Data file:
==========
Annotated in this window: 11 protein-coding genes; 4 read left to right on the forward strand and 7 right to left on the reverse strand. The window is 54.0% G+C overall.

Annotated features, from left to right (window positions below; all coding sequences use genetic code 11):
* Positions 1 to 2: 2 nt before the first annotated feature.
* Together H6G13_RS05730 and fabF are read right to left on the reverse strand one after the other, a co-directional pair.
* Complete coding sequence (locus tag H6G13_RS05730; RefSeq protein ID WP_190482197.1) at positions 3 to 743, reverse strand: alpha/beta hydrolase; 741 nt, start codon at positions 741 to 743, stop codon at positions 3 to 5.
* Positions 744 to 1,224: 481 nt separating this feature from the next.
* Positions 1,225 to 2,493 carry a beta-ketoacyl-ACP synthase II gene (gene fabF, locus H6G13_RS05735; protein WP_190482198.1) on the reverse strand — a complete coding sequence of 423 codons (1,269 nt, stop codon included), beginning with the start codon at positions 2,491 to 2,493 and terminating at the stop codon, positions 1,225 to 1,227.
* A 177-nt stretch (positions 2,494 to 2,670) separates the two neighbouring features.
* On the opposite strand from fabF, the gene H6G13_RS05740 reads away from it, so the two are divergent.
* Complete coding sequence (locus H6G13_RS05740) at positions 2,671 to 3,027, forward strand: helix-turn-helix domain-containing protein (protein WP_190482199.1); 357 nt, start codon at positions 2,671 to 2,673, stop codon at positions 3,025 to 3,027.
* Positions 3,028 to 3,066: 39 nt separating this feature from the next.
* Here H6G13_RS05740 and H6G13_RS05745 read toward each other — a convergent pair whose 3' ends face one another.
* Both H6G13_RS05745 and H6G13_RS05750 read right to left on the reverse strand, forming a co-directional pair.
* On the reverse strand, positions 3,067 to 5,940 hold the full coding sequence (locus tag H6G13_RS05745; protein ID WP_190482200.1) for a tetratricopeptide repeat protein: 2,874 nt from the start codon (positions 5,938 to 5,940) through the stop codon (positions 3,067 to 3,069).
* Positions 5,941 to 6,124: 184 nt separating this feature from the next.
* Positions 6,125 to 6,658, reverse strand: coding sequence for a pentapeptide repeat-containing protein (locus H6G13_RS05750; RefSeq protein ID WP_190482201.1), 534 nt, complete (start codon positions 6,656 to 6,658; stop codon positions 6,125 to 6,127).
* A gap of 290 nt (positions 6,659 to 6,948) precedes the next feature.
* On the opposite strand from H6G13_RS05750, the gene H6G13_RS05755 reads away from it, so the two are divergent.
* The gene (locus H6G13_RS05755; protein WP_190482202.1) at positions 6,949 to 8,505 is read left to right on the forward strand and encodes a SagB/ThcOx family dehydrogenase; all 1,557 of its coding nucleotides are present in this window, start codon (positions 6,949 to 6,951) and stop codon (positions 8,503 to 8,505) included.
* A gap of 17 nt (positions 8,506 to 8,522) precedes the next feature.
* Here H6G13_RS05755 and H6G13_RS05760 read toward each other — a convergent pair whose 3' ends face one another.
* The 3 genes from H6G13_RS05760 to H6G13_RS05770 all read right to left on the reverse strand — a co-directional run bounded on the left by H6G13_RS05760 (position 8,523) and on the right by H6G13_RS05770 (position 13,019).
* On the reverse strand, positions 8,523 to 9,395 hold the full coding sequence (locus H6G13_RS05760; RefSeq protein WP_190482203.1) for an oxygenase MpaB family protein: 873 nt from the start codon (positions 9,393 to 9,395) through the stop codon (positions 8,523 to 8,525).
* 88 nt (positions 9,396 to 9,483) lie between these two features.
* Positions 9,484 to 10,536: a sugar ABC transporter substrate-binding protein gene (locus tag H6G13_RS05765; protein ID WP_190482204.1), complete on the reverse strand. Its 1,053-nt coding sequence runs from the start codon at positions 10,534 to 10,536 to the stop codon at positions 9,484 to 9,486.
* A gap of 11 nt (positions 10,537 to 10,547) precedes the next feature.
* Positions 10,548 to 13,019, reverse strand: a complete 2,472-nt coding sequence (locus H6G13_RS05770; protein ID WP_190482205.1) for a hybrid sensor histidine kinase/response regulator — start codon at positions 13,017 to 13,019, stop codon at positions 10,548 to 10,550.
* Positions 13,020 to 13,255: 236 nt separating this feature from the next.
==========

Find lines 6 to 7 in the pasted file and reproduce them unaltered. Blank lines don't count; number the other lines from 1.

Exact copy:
* Positions 744 to 1,224: 481 nt separating this feature from the next.
* Positions 1,225 to 2,493 carry a beta-ketoacyl-ACP synthase II gene (gene fabF, locus H6G13_RS05735; protein WP_190482198.1) on the reverse strand — a complete coding sequence of 423 codons (1,269 nt, stop codon included), beginning with the start codon at positions 2,491 to 2,493 and terminating at the stop codon, positions 1,225 to 1,227.